Bill Gates is not giving you $1000, and Disney is not
giving you a free vacation. There is no baby food
company issuing class-action checks.

MTV will not give you backstage passes if you forward
something to the most people. You can relax; there is
no need to pass it on "just in case it's true."

Furthermore, just because someone said in the message,
four generations back, that "we checked it out and
it's legit," does not actually make it true.

2. There is no kidney theft ring in New Orleans. No
one is waking up in a bathtub full of ice, even if a
friend of a friend swears it happened to their cousin.
If you are hell-bent on believing the kidney-theft
ring stories, please see:
http://urbanlegends.tqn.com/library/weekly/aa062997.htm

And I quote:"The National Kidney Foundation has
repeatedly issued requests for actual victims of organ
thieves to come forward and tell their stories. None
have." That's "none" as in "zero." Not even your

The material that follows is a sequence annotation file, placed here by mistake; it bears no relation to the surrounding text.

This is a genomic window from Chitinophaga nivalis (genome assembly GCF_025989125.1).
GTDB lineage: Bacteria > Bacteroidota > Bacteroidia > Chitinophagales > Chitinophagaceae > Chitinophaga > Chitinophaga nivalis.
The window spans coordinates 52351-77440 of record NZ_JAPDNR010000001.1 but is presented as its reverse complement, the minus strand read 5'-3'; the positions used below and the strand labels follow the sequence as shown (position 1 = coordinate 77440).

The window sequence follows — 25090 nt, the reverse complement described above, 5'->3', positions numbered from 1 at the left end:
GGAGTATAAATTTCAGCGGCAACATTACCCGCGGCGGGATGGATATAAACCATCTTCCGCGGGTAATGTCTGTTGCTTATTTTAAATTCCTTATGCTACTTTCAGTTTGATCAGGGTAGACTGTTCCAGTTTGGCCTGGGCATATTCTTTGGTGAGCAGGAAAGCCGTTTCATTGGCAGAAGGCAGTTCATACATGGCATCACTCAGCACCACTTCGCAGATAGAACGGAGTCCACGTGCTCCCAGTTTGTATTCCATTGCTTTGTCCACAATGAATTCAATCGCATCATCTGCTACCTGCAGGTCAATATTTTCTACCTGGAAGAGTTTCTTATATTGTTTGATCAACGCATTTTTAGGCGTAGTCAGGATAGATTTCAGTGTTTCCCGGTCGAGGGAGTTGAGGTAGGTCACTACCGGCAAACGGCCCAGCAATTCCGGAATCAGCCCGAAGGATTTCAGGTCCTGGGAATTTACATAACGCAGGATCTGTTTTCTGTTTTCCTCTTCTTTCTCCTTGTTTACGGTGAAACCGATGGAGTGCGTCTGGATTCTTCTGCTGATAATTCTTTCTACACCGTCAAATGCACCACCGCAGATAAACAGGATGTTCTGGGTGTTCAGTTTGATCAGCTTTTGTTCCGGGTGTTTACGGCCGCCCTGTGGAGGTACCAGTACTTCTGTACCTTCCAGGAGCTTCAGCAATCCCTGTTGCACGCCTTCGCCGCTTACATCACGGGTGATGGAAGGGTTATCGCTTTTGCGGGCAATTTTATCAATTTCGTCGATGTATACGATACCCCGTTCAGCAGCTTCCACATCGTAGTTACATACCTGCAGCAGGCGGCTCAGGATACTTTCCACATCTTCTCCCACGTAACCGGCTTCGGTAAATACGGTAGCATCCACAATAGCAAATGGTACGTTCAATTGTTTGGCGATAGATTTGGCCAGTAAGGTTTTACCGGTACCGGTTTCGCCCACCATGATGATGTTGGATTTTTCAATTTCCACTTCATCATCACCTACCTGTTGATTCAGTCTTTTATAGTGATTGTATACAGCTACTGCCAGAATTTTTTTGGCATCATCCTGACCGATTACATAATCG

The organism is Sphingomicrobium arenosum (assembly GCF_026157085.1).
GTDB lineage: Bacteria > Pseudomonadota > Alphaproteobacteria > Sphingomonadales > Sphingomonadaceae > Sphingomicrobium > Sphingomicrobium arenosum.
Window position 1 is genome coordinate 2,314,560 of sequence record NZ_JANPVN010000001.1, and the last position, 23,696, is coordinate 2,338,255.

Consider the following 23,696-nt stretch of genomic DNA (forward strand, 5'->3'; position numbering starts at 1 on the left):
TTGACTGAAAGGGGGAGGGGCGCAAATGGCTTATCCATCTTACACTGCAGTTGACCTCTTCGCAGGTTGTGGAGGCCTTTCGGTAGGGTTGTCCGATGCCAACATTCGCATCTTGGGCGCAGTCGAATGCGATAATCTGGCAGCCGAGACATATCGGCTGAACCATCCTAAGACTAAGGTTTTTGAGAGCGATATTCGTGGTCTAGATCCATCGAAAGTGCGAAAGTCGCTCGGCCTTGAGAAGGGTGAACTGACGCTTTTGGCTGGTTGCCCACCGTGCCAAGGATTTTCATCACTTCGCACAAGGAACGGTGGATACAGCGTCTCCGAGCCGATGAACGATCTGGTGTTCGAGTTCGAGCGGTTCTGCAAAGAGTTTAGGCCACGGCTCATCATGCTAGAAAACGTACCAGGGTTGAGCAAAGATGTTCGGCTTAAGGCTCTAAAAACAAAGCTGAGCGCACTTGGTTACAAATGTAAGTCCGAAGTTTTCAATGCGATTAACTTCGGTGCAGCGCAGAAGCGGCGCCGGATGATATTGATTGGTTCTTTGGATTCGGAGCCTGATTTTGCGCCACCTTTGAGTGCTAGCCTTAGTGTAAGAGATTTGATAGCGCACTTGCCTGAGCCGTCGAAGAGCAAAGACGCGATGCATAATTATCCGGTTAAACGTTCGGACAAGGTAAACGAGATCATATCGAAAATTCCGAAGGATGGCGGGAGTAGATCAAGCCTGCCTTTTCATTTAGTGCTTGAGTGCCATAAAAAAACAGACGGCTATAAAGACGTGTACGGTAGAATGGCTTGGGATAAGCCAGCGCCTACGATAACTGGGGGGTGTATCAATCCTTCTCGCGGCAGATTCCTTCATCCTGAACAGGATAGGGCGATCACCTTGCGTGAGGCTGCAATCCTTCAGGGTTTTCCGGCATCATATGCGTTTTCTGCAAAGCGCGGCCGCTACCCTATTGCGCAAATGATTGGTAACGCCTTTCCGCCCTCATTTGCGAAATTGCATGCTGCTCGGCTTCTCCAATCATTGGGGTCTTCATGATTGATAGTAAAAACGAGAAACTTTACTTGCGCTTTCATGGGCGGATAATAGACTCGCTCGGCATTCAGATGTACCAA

friend's cousin.

3. Neiman Marcus doesn't really sell a $200 cookie
recipe. And even if they do, we all have it. And even
if you don't, you can get a copy at:
http://www.bl.net/forwards/cookie.html Then, if you
make the recipe, decide the cookies are that awesome,
feel free to pass the recipe on.

4. If the latest NASA rocket disaster(s) DID contain
plutonium that went to particulate over the eastern
seaboard, do you REALLY think this information would
reach the public via an AOL chain-letter?

5. There is no "Good Times" virus. In fact, you should
never, ever, ever forward any email containing any
virus warning unless you first confirm that an actual
site of an actual company that actually deals with
viruses. Try: http://www.norton.com And even then,
don't forward it. We don't care. And you cannot get a
virus from a flashing IM or email, you have to
download....ya know, like, a FILE!

6. If your cc: list is regularly longer than the
actual content of your message, you're probably going
to Hell.

7. If you're using Outlook, IE, or Netscape to write
email, turn off the "HTML encoding." Those of us on
Unix shells can't read it, and don't care enough to
save the attachment and then view it with a web
browser, since you're probably forwarding us a copy of
the Neiman Marcus Cookie Recipe anyway.

8. If you still absolutely MUST forward that